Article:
In search of a common pathway leading to motor dysfunction in cerebellar ataxias

Written by Dr. Carolyn J. Adamski Edited by Dr. Judit M Perez Ortiz

A research group uncovers a drug target to potentially correct motor phenotypes across several cerebellar ataxias.

When someone is diagnosed with spinocerebellar ataxia (SCA), their symptoms may look very similar despite the fact that different genes are causing the disease. There are over 35 genes known to cause cerebellar ataxia, each of which are studied by scientists to try to understand the ways in which they can each lead to disease. Increasingly, scientists are beginning to appreciate that perhaps it would be helpful to find commonalities between the different SCAs to identify treatment options that could help more SCA patients. The emerging picture is that the genes causing cerebellar ataxia are all vital to the health and function of neurons. Studies like these are currently being conducted all over the world. One group focused on MTSS1, a critical component of neuronal function. They made the exciting discovery that a handful of other genes known to cause cerebellar ataxia were doing so, at least in part, through MTSS1. This study uncovered a common network between cerebellar ataxia genes. Their hope is that someday clinicians will be able to treat many cerebellar ataxias with one therapy.

wooden pole with a wooden arrow pointing to the left
A photo of a road sign giving direction. Could MTSS1 be the pathway sign pointing towards ataxia? Photo by Jens Johnsson on Pexels.com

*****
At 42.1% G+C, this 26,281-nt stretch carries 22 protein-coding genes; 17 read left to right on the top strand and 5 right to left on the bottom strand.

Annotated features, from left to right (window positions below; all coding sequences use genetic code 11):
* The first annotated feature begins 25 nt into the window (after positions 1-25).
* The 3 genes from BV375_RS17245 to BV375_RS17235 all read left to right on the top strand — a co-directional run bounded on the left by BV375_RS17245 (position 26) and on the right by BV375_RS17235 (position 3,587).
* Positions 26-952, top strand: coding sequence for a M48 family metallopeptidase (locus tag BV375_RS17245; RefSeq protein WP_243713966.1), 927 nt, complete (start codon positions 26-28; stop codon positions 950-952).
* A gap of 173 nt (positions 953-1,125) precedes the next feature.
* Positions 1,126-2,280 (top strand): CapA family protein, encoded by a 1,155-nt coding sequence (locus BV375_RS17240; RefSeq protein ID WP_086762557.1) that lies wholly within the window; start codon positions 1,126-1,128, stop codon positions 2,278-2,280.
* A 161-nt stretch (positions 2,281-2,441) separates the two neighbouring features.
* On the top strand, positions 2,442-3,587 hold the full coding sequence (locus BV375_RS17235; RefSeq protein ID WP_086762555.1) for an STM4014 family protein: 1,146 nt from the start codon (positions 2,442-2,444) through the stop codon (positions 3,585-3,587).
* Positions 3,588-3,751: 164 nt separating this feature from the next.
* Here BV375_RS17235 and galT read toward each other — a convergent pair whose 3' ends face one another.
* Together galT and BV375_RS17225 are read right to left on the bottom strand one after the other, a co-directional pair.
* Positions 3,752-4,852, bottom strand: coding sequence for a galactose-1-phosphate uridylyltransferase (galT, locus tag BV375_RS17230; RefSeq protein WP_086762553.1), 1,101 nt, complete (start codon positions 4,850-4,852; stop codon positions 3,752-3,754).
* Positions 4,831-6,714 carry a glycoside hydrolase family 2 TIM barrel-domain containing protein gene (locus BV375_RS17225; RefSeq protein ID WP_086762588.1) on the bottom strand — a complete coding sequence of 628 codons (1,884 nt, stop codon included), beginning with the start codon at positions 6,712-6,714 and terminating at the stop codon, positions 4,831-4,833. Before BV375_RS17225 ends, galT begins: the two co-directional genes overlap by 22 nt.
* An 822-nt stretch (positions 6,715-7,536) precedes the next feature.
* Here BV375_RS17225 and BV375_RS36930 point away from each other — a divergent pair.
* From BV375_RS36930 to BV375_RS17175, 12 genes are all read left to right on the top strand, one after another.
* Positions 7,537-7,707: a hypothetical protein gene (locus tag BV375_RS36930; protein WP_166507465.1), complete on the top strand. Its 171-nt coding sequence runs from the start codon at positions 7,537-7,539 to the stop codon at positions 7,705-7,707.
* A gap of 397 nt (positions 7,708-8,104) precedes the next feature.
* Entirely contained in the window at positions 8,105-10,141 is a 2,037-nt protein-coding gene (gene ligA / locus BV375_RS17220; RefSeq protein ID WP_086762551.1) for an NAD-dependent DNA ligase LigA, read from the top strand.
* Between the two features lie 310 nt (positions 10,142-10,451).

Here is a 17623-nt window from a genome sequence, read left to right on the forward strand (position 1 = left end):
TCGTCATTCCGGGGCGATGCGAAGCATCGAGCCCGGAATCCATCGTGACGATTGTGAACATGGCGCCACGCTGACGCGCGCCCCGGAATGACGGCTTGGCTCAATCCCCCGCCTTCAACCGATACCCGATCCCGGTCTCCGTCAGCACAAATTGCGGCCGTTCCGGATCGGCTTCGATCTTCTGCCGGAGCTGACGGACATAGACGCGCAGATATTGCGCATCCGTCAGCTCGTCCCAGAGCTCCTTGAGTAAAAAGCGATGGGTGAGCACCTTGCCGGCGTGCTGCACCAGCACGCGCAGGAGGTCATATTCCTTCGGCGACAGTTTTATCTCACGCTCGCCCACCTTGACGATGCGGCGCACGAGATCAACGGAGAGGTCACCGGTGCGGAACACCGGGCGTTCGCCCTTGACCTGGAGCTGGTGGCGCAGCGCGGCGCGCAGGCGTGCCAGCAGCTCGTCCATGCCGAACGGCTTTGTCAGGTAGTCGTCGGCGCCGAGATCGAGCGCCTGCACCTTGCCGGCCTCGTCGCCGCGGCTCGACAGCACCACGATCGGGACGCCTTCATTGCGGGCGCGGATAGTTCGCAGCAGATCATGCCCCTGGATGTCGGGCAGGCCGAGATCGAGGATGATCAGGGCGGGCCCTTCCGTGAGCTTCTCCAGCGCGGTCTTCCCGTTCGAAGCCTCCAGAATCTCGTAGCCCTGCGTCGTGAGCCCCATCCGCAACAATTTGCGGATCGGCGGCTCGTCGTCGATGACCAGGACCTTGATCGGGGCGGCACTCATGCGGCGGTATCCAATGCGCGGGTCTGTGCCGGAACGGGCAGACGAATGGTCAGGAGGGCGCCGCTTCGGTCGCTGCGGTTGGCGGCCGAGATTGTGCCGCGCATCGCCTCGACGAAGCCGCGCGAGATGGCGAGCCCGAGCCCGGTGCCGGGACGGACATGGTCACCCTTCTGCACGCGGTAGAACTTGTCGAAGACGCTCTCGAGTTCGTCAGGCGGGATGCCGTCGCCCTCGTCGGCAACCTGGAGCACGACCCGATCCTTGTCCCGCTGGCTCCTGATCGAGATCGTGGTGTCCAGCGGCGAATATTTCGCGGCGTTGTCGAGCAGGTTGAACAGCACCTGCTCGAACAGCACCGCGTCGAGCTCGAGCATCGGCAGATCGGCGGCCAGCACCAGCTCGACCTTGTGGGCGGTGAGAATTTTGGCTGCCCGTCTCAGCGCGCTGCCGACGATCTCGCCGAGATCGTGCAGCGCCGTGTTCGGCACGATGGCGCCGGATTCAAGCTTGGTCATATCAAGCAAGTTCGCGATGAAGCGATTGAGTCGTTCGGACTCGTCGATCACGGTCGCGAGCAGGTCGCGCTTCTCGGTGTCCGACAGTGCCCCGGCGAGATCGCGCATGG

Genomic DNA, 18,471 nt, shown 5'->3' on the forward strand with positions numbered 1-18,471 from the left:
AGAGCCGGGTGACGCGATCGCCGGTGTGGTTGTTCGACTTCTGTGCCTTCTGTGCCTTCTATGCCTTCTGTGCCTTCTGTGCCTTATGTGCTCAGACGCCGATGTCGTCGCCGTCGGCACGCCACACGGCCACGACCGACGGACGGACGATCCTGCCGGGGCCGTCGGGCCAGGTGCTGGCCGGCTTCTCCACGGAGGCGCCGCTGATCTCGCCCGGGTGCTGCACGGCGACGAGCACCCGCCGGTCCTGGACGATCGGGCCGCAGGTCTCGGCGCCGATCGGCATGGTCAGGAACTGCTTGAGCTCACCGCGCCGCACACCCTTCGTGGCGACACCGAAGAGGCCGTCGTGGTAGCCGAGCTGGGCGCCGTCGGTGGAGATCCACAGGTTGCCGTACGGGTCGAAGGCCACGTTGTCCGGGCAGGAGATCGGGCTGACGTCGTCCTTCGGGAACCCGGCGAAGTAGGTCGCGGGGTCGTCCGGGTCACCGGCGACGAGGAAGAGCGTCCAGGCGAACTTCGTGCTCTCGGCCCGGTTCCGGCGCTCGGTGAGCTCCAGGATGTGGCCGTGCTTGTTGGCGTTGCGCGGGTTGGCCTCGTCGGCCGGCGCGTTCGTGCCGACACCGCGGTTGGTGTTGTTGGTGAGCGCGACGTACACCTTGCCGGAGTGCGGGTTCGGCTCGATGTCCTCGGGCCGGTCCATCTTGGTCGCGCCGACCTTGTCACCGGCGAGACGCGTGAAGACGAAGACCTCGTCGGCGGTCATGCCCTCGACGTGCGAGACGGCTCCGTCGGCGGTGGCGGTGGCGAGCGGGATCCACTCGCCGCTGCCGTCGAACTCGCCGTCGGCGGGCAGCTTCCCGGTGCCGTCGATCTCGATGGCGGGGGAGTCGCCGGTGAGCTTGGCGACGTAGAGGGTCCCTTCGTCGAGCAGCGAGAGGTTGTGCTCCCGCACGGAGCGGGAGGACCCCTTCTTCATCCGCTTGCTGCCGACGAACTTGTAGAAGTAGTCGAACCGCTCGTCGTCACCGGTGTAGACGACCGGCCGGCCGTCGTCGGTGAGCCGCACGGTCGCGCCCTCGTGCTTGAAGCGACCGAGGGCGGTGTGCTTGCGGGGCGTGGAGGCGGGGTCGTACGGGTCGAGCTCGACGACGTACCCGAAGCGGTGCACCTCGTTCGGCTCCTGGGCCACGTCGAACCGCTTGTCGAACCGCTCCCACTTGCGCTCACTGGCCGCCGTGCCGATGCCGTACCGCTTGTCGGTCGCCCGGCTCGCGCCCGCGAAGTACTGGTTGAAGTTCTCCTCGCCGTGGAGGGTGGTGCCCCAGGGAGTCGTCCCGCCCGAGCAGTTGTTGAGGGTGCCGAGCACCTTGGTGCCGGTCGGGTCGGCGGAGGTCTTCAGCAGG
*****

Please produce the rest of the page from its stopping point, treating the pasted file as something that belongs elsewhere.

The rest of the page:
One approach scientists use to understand a gene’s function is to remove it from the genome, typically in mice, and observe what happens. This group reported that when they removed MTSS1, mice were not able to walk as well as healthy mice. This defect got progressively worse with age. What they observed in these mice looked very similar to what patients with cerebellar ataxia experience. Because there are a few areas of the brain important for walking, the authors wanted to make sure this was due to defects in the cerebellum. Neurons in the cerebellum missing MTSS1 were there, but they were unable to effectively communicate with other neurons in the brain and were slowly dying. When a neuron in the cerebellum fails to communicate the right message, things like poor coordination of body movement happen.

After establishing that removal of MTSS1 causes disease, this group went back to the literature and found that MTSS1 was a fundamental regulator of a pathway known to be critical for communication between neurons. They looked in the mice lacking MTSS1 and found that this pathway was abnormally in “overdrive”. They immediately started looking for ways to correct this. They hoped that by correcting this major pathway, they could help the neurons to more effectively communicate body movements again. Eventually, they found a compound that could specifically dial this pathway down. They gave this drug to the mice lacking MTSS1 and used a number of tests to examine their every movement. To their surprise, they were unable to tell the difference between normal healthy mice and those lacking MTSS1 and treated with the compound. In other words, the compound was able to help the ataxia in these mice. This was an exciting result indeed!

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